Saturday, April 22, 2017

Useful; maybe a little too useful re: San Marino.  But I've photographed there for eight years now, maybe long enough to shake the shadow of influence.

(Image: Christopher Brayshaw, Glasshouse, 2017)

Study for Double Self Portrait (1985), 2017
Wednesday, April 19, 2017

Amazing cover; bassist (Chuck Rainey?) & drummer on fire
Tuesday, April 18, 2017

Forever Alone, 2017
Sunday, April 16, 2017

Ansel Adams, Zabriskie Point, Death Valley, CA, 1959

Just stumbled on a large-format double-page reproduction of this amazing photograph, not really done justice by the dully colored thumbnail above, but the only image of it I could find online.
Thursday, April 13, 2017

On Picturing Places

Sometimes I photograph places where others have been before me. So far these individuals include artists Scott McFarland, David Hockney and Jeff Wall, directors John Carpenter, Robert Altman, Kelly Reichardt and Damien Chazelle, novelist Leonard Gardner, and musicians Dan Bejar and Carl Newman. Some aspect of another artist's practice leads me to locate a typically remote or hard-to-get-to place depicted in their work, to repeatedly visit it, and, eventually, to make my own work there.

Harold Bloom anticipates the (largely unconscious) process underlying my practice with his fine phrase, “the anxiety of influence.” Maybe a better analogy is the "close reading" pioneered by critics I.A. Richards and William Empson and codified by the New Criticism that was still in vogue when I was enrolled in English literature at the University of BC, c. 1988-1995. I marinated in close reading like beef in cheap red wine & don't really think that any of us ever escapes the anxiety of our earliest influences. The New Critics' granular inspection of word choice and sentence structure primed me for the realist photographs of Atget, Walker Evans, Jeff Wall, and the early Andreas Gursky, which were made almost exclusively with medium and large format cameras.

Studying these pictures, I saw that each part of an image had meaning, even those incidental details that didn't initially seem to contribute to a photograph's quality. This democratic attention to everything falling under the camera’s gaze led me backward and forward through time to artists whose orientation, though realistic, remains open to the more abstract elements of composition, a retroactively constituted lineage encompassing figures as diverse as Corot, Samuel Palmer, R.H. Quaytman, James Endsor, Edwin Dickinson, Stephen Shore, and Rackstraw Downes.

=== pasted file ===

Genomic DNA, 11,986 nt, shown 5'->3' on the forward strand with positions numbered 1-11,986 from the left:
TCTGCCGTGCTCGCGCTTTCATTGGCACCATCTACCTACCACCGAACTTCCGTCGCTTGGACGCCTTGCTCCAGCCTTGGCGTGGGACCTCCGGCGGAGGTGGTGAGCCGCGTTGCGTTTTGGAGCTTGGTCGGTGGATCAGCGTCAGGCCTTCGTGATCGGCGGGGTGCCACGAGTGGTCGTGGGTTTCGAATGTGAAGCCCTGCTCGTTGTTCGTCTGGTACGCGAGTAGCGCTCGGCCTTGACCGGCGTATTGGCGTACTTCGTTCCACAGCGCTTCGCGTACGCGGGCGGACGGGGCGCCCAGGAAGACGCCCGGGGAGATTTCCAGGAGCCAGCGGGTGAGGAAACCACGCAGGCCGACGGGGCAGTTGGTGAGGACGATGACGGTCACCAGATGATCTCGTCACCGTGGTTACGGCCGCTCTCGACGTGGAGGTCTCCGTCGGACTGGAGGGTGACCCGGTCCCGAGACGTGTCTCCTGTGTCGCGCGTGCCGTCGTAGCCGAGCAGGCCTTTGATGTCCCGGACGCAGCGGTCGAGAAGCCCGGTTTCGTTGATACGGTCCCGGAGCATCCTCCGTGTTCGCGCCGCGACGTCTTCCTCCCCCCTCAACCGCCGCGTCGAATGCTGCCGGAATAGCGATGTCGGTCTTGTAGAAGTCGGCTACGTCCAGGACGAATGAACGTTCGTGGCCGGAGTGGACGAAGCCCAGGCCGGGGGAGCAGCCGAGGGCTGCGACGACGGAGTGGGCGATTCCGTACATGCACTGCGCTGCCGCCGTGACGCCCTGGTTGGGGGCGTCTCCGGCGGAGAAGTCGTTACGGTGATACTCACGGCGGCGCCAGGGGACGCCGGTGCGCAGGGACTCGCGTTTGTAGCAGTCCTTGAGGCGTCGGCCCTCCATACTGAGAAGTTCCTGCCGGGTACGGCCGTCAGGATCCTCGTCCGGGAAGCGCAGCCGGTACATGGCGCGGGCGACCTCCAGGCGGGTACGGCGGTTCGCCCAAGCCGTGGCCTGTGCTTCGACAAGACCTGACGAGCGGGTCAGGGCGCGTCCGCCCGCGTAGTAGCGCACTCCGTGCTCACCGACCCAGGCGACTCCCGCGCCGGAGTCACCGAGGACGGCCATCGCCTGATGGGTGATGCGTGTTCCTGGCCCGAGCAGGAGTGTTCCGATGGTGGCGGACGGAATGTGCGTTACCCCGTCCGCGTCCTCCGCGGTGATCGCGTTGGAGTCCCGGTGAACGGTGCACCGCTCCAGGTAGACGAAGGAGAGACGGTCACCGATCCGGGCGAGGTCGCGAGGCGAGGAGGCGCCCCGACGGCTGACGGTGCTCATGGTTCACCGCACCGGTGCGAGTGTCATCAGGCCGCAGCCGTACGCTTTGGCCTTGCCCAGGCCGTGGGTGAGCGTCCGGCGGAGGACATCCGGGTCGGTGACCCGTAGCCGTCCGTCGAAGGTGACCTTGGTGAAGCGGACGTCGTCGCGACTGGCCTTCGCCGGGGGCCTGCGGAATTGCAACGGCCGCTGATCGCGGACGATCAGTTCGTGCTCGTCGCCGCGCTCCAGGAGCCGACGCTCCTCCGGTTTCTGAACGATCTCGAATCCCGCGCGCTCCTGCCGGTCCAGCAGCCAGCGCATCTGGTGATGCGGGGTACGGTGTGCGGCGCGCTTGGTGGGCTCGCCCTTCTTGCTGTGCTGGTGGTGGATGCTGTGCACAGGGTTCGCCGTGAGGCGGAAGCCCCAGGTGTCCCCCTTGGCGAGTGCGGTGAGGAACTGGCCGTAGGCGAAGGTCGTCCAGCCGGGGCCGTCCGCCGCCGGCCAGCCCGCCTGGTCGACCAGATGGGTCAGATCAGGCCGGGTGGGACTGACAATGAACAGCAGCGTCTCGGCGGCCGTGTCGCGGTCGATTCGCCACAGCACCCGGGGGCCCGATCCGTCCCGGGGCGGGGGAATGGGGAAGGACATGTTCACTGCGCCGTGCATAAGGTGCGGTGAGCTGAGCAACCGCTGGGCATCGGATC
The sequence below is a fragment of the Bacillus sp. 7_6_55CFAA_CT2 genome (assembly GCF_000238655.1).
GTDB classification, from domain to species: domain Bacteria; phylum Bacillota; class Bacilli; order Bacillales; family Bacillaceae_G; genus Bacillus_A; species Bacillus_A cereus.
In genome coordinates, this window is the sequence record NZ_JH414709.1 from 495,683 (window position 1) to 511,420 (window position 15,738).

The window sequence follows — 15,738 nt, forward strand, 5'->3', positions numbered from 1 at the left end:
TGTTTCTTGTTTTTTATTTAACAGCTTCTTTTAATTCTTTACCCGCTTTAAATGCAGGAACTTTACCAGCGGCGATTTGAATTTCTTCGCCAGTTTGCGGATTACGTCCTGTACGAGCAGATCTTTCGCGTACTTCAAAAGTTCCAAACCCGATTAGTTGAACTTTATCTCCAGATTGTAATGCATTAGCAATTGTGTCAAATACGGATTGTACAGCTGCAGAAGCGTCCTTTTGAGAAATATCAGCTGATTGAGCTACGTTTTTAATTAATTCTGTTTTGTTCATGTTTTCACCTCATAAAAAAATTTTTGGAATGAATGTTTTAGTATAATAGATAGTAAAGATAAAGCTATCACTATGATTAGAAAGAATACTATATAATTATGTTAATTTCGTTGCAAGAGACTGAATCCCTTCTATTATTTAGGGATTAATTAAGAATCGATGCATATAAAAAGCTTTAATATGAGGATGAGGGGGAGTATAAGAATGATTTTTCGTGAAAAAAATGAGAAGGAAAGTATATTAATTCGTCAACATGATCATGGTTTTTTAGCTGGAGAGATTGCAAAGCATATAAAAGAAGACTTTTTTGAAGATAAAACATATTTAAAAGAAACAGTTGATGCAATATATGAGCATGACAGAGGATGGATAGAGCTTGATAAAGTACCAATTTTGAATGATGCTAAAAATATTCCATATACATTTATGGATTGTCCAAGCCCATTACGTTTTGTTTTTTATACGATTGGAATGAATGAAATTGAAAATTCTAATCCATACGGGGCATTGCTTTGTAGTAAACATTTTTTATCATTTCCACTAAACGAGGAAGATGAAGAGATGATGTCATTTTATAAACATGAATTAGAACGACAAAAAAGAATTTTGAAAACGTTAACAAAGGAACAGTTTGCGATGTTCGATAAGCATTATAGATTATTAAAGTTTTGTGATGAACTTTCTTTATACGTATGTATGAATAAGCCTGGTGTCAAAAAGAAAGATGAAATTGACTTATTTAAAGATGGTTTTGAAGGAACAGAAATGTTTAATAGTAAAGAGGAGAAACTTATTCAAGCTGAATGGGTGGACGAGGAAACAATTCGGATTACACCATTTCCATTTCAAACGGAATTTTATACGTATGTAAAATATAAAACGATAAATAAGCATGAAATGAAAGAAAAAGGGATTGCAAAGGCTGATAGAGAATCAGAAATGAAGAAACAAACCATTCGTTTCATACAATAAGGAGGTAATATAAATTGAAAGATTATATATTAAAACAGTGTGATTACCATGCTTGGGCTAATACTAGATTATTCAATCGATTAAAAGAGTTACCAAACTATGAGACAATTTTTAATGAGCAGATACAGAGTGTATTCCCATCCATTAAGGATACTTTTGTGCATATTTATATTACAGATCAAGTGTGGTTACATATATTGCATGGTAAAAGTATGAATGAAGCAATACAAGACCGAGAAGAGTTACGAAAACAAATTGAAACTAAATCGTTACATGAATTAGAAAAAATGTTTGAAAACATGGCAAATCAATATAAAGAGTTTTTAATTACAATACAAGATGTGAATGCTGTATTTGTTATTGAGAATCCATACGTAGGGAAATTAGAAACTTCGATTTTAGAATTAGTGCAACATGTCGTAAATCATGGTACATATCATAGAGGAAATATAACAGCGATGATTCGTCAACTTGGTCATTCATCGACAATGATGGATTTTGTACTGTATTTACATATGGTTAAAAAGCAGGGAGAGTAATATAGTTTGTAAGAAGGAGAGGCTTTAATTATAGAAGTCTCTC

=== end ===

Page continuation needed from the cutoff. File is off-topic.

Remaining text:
As I looked more closely around me, I began to find other places where space, or at least my perception of it, cohered in interesting ways: a California "bottle forest"; a remote Nevada spring; a river that runs underground for most of its length and backward from its source; a rock ledge I repeatedly hid on as a bullied and inward child.

I try not to choose my subjects in advance, or to make “series” based on scholarly research. A spontaneous aesthetic response to a place, whether glimpsed on a screen, while out walking, in a gallery, or from the window of a rental car still seems to me to be the best, most open way of selecting slices of a larger world. That said, I am most interested in things that have changed over time, a category encompassing everything from Japanese stoneware to debris flows, secondary highway signage, and Harry Dean Stanton’s massively weathered face.

My photographs are digital inkjet prints made with consumer-grade cameras and, occasionally, custom-made electronics. Some works incorporate multiple exposures or prints to emphasize my repeat visits to each place; I have never made a successful work from a single visit anywhere, and suspect I never will. My pictures’ real subject is time.

Christopher Brayshaw
April 2017
Wednesday, April 12, 2017

Anodyne Inc.

After a quiet six months, real-life Anodyne Inc.'s largest real-money position just quietly leapt to within 5% of my estimate of intrinsic value.

$ not a particularly potent motivator for me, but I wouldn't trade the sense of being proven right by some impartial omniscient external authority for much in this life.
Saturday, April 08, 2017
Love's a Comin'
Words & Music by Curtis Mayfield

Performed by Curtis Mayfield & the Impressions

There's a love a comin'
Hold your head up high
There's a light a shinin'
Beyond that dark sky
You're not even aware
Though I know secretly
That that love is comin'
It's gonna be me
It's gonna be me-ee-ee!

From your old heart-breakers
There'll be no more pain
You'll have a brand new fella
With a brand new name
And a loves a comin'
Hold your head up high
I got a funny funny feeling
Things gonna be alright
It's gonna be alright
Mmm mm mm mm mm

That a loves a comin'
Hold your head up high
I got a funny funny feeling
Things gonna be alright

Well baby now don't you worry
Honey now don't you fret
Things gonna move on easy
Just the way you expect

And a loves a comin' (loves a comin')
Hold your head up high (hold your head up high)
Light is shinin' (lights are shinin')
Beyond that dark sky (beyond that dark blue sky)
Don't you worry (loves a comin')
Don't you fret (hold your head up high)
You're gonna move on easy (loves a comin')
Just the way you expect

Powered by Blogger

.post-title { display: none!important; }